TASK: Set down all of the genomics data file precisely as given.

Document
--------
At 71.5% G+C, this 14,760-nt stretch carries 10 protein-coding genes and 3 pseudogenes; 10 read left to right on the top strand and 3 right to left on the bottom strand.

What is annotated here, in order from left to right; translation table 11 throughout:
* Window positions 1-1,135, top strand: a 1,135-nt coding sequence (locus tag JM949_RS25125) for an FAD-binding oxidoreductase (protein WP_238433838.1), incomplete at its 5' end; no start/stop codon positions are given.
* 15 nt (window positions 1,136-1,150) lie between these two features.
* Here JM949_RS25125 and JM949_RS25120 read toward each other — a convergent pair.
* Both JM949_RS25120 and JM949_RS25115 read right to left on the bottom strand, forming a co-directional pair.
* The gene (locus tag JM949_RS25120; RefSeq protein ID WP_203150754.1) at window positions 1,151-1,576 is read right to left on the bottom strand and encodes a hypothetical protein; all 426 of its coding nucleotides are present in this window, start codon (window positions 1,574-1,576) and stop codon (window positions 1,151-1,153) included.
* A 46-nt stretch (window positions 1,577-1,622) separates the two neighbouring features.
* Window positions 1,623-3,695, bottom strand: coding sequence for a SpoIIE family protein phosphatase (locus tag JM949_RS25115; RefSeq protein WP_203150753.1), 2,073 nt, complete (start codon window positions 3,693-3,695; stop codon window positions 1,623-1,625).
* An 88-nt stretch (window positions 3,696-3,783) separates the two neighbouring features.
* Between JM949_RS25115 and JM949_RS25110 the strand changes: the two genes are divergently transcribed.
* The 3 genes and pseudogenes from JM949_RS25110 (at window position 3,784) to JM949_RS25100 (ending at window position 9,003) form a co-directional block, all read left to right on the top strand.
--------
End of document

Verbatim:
At 71.5% G+C, this 14,760-nt stretch carries 10 protein-coding genes and 3 pseudogenes; 10 read left to right on the top strand and 3 right to left on the bottom strand.

What is annotated here, in order from left to right; translation table 11 throughout:
* Window positions 1-1,135, top strand: a 1,135-nt coding sequence (locus tag JM949_RS25125) for an FAD-binding oxidoreductase (protein WP_238433838.1), incomplete at its 5' end; no start/stop codon positions are given.
* 15 nt (window positions 1,136-1,150) lie between these two features.
* Here JM949_RS25125 and JM949_RS25120 read toward each other — a convergent pair.
* Both JM949_RS25120 and JM949_RS25115 read right to left on the bottom strand, forming a co-directional pair.
* The gene (locus tag JM949_RS25120; RefSeq protein ID WP_203150754.1) at window positions 1,151-1,576 is read right to left on the bottom strand and encodes a hypothetical protein; all 426 of its coding nucleotides are present in this window, start codon (window positions 1,574-1,576) and stop codon (window positions 1,151-1,153) included.
* A 46-nt stretch (window positions 1,577-1,622) separates the two neighbouring features.
* Window positions 1,623-3,695, bottom strand: coding sequence for a SpoIIE family protein phosphatase (locus tag JM949_RS25115; RefSeq protein WP_203150753.1), 2,073 nt, complete (start codon window positions 3,693-3,695; stop codon window positions 1,623-1,625).
* An 88-nt stretch (window positions 3,696-3,783) separates the two neighbouring features.
* Between JM949_RS25115 and JM949_RS25110 the strand changes: the two genes are divergently transcribed.
* The 3 genes and pseudogenes from JM949_RS25110 (at window position 3,784) to JM949_RS25100 (ending at window position 9,003) form a co-directional block, all read left to right on the top strand.